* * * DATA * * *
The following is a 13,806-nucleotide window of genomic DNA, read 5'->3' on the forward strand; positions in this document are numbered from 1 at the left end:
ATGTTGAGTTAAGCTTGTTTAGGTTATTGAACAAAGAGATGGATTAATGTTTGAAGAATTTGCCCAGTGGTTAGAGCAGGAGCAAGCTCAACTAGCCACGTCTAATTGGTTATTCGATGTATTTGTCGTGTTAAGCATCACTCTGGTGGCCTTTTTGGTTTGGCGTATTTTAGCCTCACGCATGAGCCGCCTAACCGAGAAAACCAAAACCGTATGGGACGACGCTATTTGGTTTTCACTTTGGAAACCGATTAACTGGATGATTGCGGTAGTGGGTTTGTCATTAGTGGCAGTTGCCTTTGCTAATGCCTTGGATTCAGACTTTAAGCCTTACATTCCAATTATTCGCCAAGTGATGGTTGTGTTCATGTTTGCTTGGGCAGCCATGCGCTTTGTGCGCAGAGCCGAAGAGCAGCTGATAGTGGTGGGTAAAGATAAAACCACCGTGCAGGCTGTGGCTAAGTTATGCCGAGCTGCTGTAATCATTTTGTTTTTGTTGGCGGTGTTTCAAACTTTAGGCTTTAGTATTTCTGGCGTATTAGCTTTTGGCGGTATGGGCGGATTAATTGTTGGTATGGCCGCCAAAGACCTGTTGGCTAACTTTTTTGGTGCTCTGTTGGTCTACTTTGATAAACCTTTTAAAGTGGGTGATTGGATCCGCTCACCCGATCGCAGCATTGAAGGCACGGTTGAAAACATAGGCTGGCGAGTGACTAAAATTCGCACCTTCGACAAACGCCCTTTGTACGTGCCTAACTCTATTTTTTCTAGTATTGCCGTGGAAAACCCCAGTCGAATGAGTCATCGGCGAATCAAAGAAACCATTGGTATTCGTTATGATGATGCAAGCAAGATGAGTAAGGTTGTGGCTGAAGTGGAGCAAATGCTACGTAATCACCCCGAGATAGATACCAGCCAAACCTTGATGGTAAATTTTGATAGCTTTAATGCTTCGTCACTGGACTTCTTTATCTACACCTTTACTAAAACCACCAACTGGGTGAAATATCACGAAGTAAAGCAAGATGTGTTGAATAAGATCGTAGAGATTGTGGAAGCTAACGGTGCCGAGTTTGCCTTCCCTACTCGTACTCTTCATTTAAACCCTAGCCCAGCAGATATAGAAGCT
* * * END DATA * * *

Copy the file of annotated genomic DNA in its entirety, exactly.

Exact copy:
The following is a 13,806-nucleotide window of genomic DNA, read 5'->3' on the forward strand; positions in this document are numbered from 1 at the left end:
ATGTTGAGTTAAGCTTGTTTAGGTTATTGAACAAAGAGATGGATTAATGTTTGAAGAATTTGCCCAGTGGTTAGAGCAGGAGCAAGCTCAACTAGCCACGTCTAATTGGTTATTCGATGTATTTGTCGTGTTAAGCATCACTCTGGTGGCCTTTTTGGTTTGGCGTATTTTAGCCTCACGCATGAGCCGCCTAACCGAGAAAACCAAAACCGTATGGGACGACGCTATTTGGTTTTCACTTTGGAAACCGATTAACTGGATGATTGCGGTAGTGGGTTTGTCATTAGTGGCAGTTGCCTTTGCTAATGCCTTGGATTCAGACTTTAAGCCTTACATTCCAATTATTCGCCAAGTGATGGTTGTGTTCATGTTTGCTTGGGCAGCCATGCGCTTTGTGCGCAGAGCCGAAGAGCAGCTGATAGTGGTGGGTAAAGATAAAACCACCGTGCAGGCTGTGGCTAAGTTATGCCGAGCTGCTGTAATCATTTTGTTTTTGTTGGCGGTGTTTCAAACTTTAGGCTTTAGTATTTCTGGCGTATTAGCTTTTGGCGGTATGGGCGGATTAATTGTTGGTATGGCCGCCAAAGACCTGTTGGCTAACTTTTTTGGTGCTCTGTTGGTCTACTTTGATAAACCTTTTAAAGTGGGTGATTGGATCCGCTCACCCGATCGCAGCATTGAAGGCACGGTTGAAAACATAGGCTGGCGAGTGACTAAAATTCGCACCTTCGACAAACGCCCTTTGTACGTGCCTAACTCTATTTTTTCTAGTATTGCCGTGGAAAACCCCAGTCGAATGAGTCATCGGCGAATCAAAGAAACCATTGGTATTCGTTATGATGATGCAAGCAAGATGAGTAAGGTTGTGGCTGAAGTGGAGCAAATGCTACGTAATCACCCCGAGATAGATACCAGCCAAACCTTGATGGTAAATTTTGATAGCTTTAATGCTTCGTCACTGGACTTCTTTATCTACACCTTTACTAAAACCACCAACTGGGTGAAATATCACGAAGTAAAGCAAGATGTGTTGAATAAGATCGTAGAGATTGTGGAAGCTAACGGTGCCGAGTTTGCCTTCCCTACTCGTACTCTTCATTTAAACCCTAGCCCAGCAGATATAGAAGCT